April 28, 2023


On QAnon and the Toxic Longing to Be Part of Something As a Mom: Sara Peterson Dives Into the Dark Side of Momfluencer Culture (Sara Petersen. April 28, 2023, LitHub)

There's another reason white momfluencers might be more likely to spread Q conspiracies or preach about "toxin-riddled" vaccines than to align themselves with a conventional social justice or political group, and that has to do with motherhood. The implied moral goodness of (white) motherhood allows them to easily latch onto Q's fear mongering specifically related to harm toward children.

After interviewing attendees of a "Freedom for the Children" QAnon-centric rally in London for a New York Times article about motherhood and QAnon, Annie Kelly determined that maternal protectiveness was at the root of many white mothers' participation. "Very few brought up QAnon's connections with President Trump, Hillary Clinton or the anonymous 4chan account known as 'Q' that started it all," she writes. "They were here, they said, for the children."

Kelly explains that the nature of our social media landscape is critical to understanding not only the appeal of QAnon but also the ease with which it spreads among mothers who have been traditionally restrained from access to male-only conspiracy groups. As Kelly notes, "QAnon, by contrast, has looked for converts anywhere it can find them, making the slogan 'where we go one we go all' (usually abbreviated to the hashtag #WWG1WGA) its rallying cry."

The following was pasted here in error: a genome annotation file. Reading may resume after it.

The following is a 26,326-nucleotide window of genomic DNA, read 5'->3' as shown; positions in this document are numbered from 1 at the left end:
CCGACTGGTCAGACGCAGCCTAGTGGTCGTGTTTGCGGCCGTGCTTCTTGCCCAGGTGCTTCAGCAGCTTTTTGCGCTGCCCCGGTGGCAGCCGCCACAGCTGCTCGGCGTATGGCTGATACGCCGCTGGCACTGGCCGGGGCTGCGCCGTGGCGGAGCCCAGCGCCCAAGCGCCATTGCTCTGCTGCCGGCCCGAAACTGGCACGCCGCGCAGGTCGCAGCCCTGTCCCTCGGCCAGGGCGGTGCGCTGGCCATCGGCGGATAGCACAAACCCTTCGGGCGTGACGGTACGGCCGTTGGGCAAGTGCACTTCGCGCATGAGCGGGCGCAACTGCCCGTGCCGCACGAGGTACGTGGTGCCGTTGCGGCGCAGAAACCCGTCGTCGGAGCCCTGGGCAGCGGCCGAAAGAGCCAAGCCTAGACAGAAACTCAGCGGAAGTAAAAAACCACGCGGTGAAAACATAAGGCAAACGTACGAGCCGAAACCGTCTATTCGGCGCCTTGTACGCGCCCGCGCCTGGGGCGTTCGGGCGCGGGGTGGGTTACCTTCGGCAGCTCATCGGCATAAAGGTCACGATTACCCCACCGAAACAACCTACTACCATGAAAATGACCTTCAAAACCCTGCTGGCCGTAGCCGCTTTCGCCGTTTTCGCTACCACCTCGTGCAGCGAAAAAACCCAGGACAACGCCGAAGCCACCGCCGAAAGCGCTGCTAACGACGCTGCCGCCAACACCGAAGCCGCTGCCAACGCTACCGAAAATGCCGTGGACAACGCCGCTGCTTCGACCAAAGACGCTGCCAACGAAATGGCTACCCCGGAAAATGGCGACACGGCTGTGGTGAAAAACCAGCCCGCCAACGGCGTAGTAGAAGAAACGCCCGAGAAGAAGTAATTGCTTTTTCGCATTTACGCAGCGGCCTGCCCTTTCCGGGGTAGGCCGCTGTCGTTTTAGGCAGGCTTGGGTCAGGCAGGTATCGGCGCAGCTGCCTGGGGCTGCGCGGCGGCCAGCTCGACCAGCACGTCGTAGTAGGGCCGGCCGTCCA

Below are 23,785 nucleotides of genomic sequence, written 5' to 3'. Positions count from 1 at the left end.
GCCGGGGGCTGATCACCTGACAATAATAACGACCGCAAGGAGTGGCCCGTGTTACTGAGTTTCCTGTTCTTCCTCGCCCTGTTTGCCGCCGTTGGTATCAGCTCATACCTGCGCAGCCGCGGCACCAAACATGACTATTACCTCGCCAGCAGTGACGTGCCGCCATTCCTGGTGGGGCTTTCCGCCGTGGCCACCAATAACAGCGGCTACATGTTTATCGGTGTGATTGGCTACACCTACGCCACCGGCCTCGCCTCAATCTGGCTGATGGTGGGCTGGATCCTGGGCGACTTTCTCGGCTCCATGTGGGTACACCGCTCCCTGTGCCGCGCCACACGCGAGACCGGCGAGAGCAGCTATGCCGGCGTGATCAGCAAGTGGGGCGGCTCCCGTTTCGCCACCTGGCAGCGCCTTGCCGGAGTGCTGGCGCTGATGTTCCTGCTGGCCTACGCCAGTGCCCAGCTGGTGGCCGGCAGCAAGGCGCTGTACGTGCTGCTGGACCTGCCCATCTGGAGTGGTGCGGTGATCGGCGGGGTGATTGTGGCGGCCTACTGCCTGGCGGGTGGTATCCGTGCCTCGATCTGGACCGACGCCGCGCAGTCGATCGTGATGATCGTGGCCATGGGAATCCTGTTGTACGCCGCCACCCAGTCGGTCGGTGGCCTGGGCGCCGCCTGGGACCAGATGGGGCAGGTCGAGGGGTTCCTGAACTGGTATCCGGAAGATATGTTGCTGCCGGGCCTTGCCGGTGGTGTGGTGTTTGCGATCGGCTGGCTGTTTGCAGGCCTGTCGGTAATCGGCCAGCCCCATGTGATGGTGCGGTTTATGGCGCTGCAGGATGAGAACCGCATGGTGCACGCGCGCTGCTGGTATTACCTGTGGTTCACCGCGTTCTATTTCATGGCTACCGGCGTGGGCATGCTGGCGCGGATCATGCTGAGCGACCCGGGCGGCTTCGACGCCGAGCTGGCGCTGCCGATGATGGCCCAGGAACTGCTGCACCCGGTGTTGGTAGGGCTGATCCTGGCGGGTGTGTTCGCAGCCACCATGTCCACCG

And if QAnon is looking for moms, what better place to find them than on Instagram, where, according to Instagram's own data, 93% of American mothers consume and share content if not daily, then weekly.

Because the vast majority of the most well known, financially successful momfluencers are still predominantly white, it also makes sense that QAnon would seek out white momfluencers to spread misinformation and fear-mongering infographics. While QAnon has long been associated with anti-Semitism, Mia Bloom, while researching her book Pastels and Pedophiles: Inside the Mind of QAnon, found that racism is also integral to the group's messaging.

Out of 240 QAnon images paired with #savethechildren messages on social media, Bloom and her research team discovered that despite the fact that "the vast majority of children who are trafficked originate from the global south ... the images of the children in the QAnon campaigns were almost uniformly white, usually female, and often badly bruised, bound, or bleeding."

The reasoning, according to Bloom, is that images of white children would appeal to white moms in a way that images of children of color would not.

Bloom also found that while the child in these images was white the vast majority of the time, the adult hand was Black or brown 90 percent of the time, leaning into age-old racist stereotypes vilifying Black and brown men as inherently violent and predatory.

It's easy to label moms trafficking in conspiracy theories as silly or crazy, but doing so not only negates their very real influence and power, it also prevents us from understanding what drives white moms to Q and the alt-right in the first place.

Posted by at April 28, 2023 7:39 AM